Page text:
- Use demographic questions when possible. These questions help you evaluate your responses to ensure you have an accurate representation of feedback from your communities. That way, you can track the success of your outreach efforts and make any necessary changes to increase or diversify your sample size accordingly.
In reality, 100% representation on any single survey is nearly impossible. Your best strategy is to have a plan for inclusion and to be vigilant in monitoring representation across all of your survey efforts.
4. Use in-text surveys for faster responses from all families
The last time I was in charge of a major survey administration in my district, it was the California School Parent Survey (CSPS) – a paper survey translated into over ten different languages. I lugged huge boxes of these surveys to all 54 public school campuses. My staff worked overtime on creative ways to help parents complete and return the survey. After all that hard work, more time was needed to review and aggregate survey responses before we could take any action on our family feedback.
Engaging families through paper, email, or even platform-based surveys is common practice, but these survey methods are cumbersome and slow. In-text surveys, on the other hand, offer a fast and easy way for families to share their feedback with schools. As ParentPowered learned from our latest quarterly family survey, text messages also prove to be an effective means of reaching multilingual communities.
Our partners use in-text surveys through the ParentPowered Dashboard to learn more about the needs and interests of their Spanish-speaking families. For example, one of our partners recently asked families which support services were most important to them. By the end of the first day, they received replies from over 20% of their Spanish-speaking families! And a pattern emerged quickly: many parents wanted to receive information about local free and low-cost family events and activities.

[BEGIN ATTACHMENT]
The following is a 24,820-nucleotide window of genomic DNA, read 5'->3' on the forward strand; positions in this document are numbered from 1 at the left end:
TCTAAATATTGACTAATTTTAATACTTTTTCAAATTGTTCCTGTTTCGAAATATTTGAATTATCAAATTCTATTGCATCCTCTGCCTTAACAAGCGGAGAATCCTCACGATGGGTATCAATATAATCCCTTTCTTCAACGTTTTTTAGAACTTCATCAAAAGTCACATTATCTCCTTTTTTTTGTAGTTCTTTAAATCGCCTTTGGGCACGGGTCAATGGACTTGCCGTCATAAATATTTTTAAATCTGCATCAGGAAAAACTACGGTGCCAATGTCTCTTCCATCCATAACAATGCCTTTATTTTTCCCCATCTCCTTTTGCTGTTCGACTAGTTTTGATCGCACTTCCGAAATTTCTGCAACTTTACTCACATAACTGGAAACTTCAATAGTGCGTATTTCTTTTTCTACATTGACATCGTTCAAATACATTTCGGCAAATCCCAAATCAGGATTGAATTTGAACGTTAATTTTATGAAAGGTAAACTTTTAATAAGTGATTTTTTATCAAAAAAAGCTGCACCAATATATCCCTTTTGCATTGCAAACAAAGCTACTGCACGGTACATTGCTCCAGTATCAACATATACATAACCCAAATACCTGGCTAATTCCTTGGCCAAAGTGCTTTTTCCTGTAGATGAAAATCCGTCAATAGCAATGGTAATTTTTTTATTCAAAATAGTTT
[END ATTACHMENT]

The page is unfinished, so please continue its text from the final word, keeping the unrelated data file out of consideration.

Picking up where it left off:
Another partner used a ParentPowered survey to collect parental perceptions on how to spend their district’s remaining Title I funds. They learned that Spanish-speaking families were more excited about receiving school supplies for their children than attending a free book fair.
In-text surveys enabled these organizations to quickly gather family feedback and to use that input to inform decisions about how to best support their dual language learners and families. These surveys were easy to set up and only took administrators minutes to send out, as compared to the weeks that a new survey platform or printed paper copies might require. Families of children in these organizations were also able to respond in seconds – no need to return a form, access the internet, or show up to an in-person meeting.
Families appreciate how easy and quick in-text surveys can be. Organizations benefit from the fast turnaround time, which is essential to make these survey results actionable.